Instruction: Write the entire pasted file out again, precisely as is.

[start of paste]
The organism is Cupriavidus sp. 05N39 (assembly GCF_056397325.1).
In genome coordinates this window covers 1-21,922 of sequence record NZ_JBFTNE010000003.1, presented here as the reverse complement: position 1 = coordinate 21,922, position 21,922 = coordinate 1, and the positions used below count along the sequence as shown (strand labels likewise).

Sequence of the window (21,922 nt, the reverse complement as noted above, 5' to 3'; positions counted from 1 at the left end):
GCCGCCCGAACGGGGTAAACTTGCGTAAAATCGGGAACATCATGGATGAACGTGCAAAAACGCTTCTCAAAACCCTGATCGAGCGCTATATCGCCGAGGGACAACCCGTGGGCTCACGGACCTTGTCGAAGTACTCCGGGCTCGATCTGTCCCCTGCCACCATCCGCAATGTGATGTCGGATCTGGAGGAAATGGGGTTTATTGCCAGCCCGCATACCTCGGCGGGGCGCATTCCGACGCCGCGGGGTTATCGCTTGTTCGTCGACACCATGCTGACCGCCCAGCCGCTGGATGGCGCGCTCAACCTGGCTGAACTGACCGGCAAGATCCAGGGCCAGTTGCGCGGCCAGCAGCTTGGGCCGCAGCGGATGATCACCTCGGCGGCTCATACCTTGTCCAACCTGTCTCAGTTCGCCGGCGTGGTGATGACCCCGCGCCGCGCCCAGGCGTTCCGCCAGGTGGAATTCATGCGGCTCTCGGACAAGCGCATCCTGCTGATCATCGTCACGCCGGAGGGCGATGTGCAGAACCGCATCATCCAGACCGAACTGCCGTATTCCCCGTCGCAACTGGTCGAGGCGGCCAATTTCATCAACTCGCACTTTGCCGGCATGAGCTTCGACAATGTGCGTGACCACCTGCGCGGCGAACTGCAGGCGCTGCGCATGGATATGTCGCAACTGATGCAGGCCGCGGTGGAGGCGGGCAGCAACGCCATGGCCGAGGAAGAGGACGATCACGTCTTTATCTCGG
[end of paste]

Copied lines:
The organism is Cupriavidus sp. 05N39 (assembly GCF_056397325.1).
In genome coordinates this window covers 1-21,922 of sequence record NZ_JBFTNE010000003.1, presented here as the reverse complement: position 1 = coordinate 21,922, position 21,922 = coordinate 1, and the positions used below count along the sequence as shown (strand labels likewise).

Sequence of the window (21,922 nt, the reverse complement as noted above, 5' to 3'; positions counted from 1 at the left end):
GCCGCCCGAACGGGGTAAACTTGCGTAAAATCGGGAACATCATGGATGAACGTGCAAAAACGCTTCTCAAAACCCTGATCGAGCGCTATATCGCCGAGGGACAACCCGTGGGCTCACGGACCTTGTCGAAGTACTCCGGGCTCGATCTGTCCCCTGCCACCATCCGCAATGTGATGTCGGATCTGGAGGAAATGGGGTTTATTGCCAGCCCGCATACCTCGGCGGGGCGCATTCCGACGCCGCGGGGTTATCGCTTGTTCGTCGACACCATGCTGACCGCCCAGCCGCTGGATGGCGCGCTCAACCTGGCTGAACTGACCGGCAAGATCCAGGGCCAGTTGCGCGGCCAGCAGCTTGGGCCGCAGCGGATGATCACCTCGGCGGCTCATACCTTGTCCAACCTGTCTCAGTTCGCCGGCGTGGTGATGACCCCGCGCCGCGCCCAGGCGTTCCGCCAGGTGGAATTCATGCGGCTCTCGGACAAGCGCATCCTGCTGATCATCGTCACGCCGGAGGGCGATGTGCAGAACCGCATCATCCAGACCGAACTGCCGTATTCCCCGTCGCAACTGGTCGAGGCGGCCAATTTCATCAACTCGCACTTTGCCGGCATGAGCTTCGACAATGTGCGTGACCACCTGCGCGGCGAACTGCAGGCGCTGCGCATGGATATGTCGCAACTGATGCAGGCCGCGGTGGAGGCGGGCAGCAACGCCATGGCCGAGGAAGAGGACGATCACGTCTTTATCTCGG